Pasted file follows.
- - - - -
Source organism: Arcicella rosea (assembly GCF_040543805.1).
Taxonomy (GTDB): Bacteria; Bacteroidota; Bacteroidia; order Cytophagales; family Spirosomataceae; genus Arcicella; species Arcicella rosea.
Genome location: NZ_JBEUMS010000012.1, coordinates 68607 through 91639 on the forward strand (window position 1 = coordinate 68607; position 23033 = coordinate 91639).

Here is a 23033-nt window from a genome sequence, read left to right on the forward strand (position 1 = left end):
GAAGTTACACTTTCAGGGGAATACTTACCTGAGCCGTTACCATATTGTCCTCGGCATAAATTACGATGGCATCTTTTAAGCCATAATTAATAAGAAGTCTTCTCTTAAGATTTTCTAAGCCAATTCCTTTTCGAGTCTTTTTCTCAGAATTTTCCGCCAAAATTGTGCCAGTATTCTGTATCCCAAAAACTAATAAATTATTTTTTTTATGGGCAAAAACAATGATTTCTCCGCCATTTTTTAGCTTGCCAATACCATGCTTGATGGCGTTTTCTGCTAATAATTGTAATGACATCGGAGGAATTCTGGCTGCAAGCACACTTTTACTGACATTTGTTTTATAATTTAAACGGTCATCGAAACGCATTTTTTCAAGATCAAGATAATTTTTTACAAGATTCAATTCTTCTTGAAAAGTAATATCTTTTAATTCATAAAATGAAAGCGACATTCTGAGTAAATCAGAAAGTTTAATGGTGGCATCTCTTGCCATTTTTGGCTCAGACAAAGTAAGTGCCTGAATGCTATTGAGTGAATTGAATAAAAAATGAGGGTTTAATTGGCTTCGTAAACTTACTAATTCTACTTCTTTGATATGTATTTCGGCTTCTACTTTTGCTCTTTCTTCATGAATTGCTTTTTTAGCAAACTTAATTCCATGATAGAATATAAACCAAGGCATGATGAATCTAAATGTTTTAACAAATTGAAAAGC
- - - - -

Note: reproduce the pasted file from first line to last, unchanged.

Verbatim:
Source organism: Arcicella rosea (assembly GCF_040543805.1).
Taxonomy (GTDB): Bacteria; Bacteroidota; Bacteroidia; order Cytophagales; family Spirosomataceae; genus Arcicella; species Arcicella rosea.
Genome location: NZ_JBEUMS010000012.1, coordinates 68607 through 91639 on the forward strand (window position 1 = coordinate 68607; position 23033 = coordinate 91639).

Here is a 23033-nt window from a genome sequence, read left to right on the forward strand (position 1 = left end):
GAAGTTACACTTTCAGGGGAATACTTACCTGAGCCGTTACCATATTGTCCTCGGCATAAATTACGATGGCATCTTTTAAGCCATAATTAATAAGAAGTCTTCTCTTAAGATTTTCTAAGCCAATTCCTTTTCGAGTCTTTTTCTCAGAATTTTCCGCCAAAATTGTGCCAGTATTCTGTATCCCAAAAACTAATAAATTATTTTTTTTATGGGCAAAAACAATGATTTCTCCGCCATTTTTTAGCTTGCCAATACCATGCTTGATGGCGTTTTCTGCTAATAATTGTAATGACATCGGAGGAATTCTGGCTGCAAGCACACTTTTACTGACATTTGTTTTATAATTTAAACGGTCATCGAAACGCATTTTTTCAAGATCAAGATAATTTTTTACAAGATTCAATTCTTCTTGAAAAGTAATATCTTTTAATTCATAAAATGAAAGCGACATTCTGAGTAAATCAGAAAGTTTAATGGTGGCATCTCTTGCCATTTTTGGCTCAGACAAAGTAAGTGCCTGAATGCTATTGAGTGAATTGAATAAAAAATGAGGGTTTAATTGGCTTCGTAAACTTACTAATTCTACTTCTTTGATATGTATTTCGGCTTCTACTTTTGCTCTTTCTTCATGAATTGCTTTTTTAGCAAACTTAATTCCATGATAGAATATAAACCAAGGCATGATGAATCTAAATGTTTTAACAAATTGAAAAGC